CHAPTER 1: WAR CHILD: Overcoming life’s greatest obstacles
My early years held more horrors for me than anything I have ever faced in my life. Unlike most little boys, who may have been frightened by imaginary monsters under their bed, I was terrorized by the cruelties of war and the innocent bloodshed I had witnessed.
Balimanyankya is a small village in Luweero district of Uganda. The name Balimanyankya in Luanda means, “others will know the next day.” Village history tells of a settler who lived there long ago. Due to the distance between his house and the next village, he claimed that, when he passed on, others would come to learn about his death the next day or days after. According to the village elders, the settler’s prediction came true.
I was born in this village on November 4th, 1979, under an orange tree. Miraculous though it was, this kind of labour was routine for my mother. Veronica bore nine children without medical attention or expertise, beneath various trees in our village. When we were children, she would often say to us, “You were born under that tree and your brother below this mango tree.” But for me my mother would add: “You are Mboy - a ‘miracle baby’ - and you are blessed. So, live your life to the fullest.”
Veronica called me “miracle baby” because I nearly died in her womb. One night, a month before I was born, my father beat my mother in a drunken frenzy, and as he kicked her in the abdomen he screamed: “Let me beat you until the baby you are carrying is terminated.” As Mama fell on her knees to protect her eight-month pregnancy, she prayed that I would remain intact in her womb. To this day I still call Veronica my number-one hero.
Uganda was an unstable nation around the 1980s. By the time I was three years old, the guerilla war, which brought the current Ugandan president into power, was underway. One day, I woke up terrified by the noise and the horrifying gunshots that rocked the entire Luweero triangle. At that tender age, I could just about feed myself but couldn’t run for my life or find safety during war. But miraculously, with the help of my parents, my older brother Tony, and my older sister Noeline, I survived.
“When two elephants fight, the grass suffers” is the African saying. Even at an early age amidst the war in Uganda, I saw all creatures suffer. Men and women, both old and young, and every creature from land animals to birds - all lives are at stake in the chaos. War is like a hurricane, destroying everything in its path without discrimination. But perhaps the most destructive pain humans face in war is uncertainty. The agony of not knowing whether you or your loved ones will make it to the next minute, or the next hour, eats people alive.
Noeline had been my immediate caretaker. When terrified, she would always try her best to comfort me. Even though she was scared, as any ten year old would be, she stood tall. “It’s going to be over soon and all will be fine,” she would tell us. I wondered how life would be without Noeline. Her hope was a source of strength to all of us.
During the months of travelling and running for our lives in the jungle, Noeline stepped on something that looked like a thorn. Her leg began to swell and, days later, the infection took over. As the war progressed, my sister’s health deteriorated. Still, her only worry, it seemed, was for our mother. “What else can I do to make it easier, Mama?” she would ask. “Mama, how are you going to manage carrying Mboy and Mathias (my young brother) all together?”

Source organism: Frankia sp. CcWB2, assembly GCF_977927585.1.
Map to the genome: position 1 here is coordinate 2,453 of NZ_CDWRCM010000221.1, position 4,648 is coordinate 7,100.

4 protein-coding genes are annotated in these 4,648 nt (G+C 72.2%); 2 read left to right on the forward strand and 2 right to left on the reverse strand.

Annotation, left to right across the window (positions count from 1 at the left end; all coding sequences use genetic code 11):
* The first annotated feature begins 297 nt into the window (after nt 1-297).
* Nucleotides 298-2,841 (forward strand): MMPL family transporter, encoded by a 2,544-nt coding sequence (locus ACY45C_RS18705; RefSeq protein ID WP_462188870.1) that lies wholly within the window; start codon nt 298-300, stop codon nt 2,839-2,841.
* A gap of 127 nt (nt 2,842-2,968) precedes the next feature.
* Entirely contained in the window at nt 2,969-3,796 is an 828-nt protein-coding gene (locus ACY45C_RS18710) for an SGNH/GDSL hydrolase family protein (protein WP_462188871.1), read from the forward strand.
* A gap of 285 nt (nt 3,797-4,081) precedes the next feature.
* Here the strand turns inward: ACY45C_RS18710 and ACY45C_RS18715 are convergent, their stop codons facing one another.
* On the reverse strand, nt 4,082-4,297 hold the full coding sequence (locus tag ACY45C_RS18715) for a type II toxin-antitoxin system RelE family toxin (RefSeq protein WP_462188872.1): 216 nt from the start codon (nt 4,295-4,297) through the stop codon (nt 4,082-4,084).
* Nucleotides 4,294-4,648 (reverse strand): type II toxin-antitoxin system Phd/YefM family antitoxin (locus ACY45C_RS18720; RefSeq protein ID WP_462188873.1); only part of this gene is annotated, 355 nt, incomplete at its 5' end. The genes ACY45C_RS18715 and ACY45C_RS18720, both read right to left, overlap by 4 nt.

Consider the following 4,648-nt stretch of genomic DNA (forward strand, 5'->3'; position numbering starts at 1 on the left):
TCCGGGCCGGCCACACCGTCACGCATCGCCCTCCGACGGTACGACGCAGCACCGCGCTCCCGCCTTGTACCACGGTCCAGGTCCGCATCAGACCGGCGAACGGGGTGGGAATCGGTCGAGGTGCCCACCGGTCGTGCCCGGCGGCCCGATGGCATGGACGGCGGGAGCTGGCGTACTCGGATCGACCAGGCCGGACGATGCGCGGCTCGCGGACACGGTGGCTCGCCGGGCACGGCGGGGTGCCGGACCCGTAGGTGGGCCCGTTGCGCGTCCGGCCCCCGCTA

A few days later, Noeline died in our mother’s arms. Young and frightened, I stood by both my parents and shared in the most helpless and painful last moments of our lives. On that day I discovered to die a painful death is one thing, but to witness your loved one breath their last is unspeakable. No trauma in my entire ordeal during the war matched that of the death of my older sister.
War makes us ask questions that can never be answered: Why would an innocent infant die and a violent criminal live? Why do bad things happen to people? Why does history celebrate war and its so-called mighty warriors, who are responsible for destroying so many lives? History can tell us something about the events and circumstances leading to war, but it fails to justify or explain why a man, or a group of human beings, would choose to bring fear, terror, and death to fellow beings.
The terror I faced gave me a vivid picture of life and death at a crossroads. In those days, people either learned to use what little resources they had in order to survive, or they gave up and died. When the shadow of death looms over everyone’s face, it is very easy for the human mind to betray itself and give in. But the will and yearning to preserve one’s life is an equally powerful motivator. With enough willingness, one can determine to live on in the face of the most horrific circumstances and never give up until the end.
As is often the case in war and natural disasters, asking “why” does not guarantee an answer. In fact, if often yields more questions than answers. Of course, it is good to ask “why,” but we also need something to move us forward. That catalyst is hope. Hope is what gives us the will to go on. It is the ground on which we stand to overcome almost any obstacle. This was my final belief and hope as a young boy, for I had resolved that hope in the creator alone would determine my fate ahead.
Within days of Noeline’s burial, war separated us from our loved ones once again. My brother Tony and I found each other at a military barracks, and as the war intensified, we were miraculously rescued by a distant relative. We would stay with that relative for another three years before we could rejoin our parents after the war ended.
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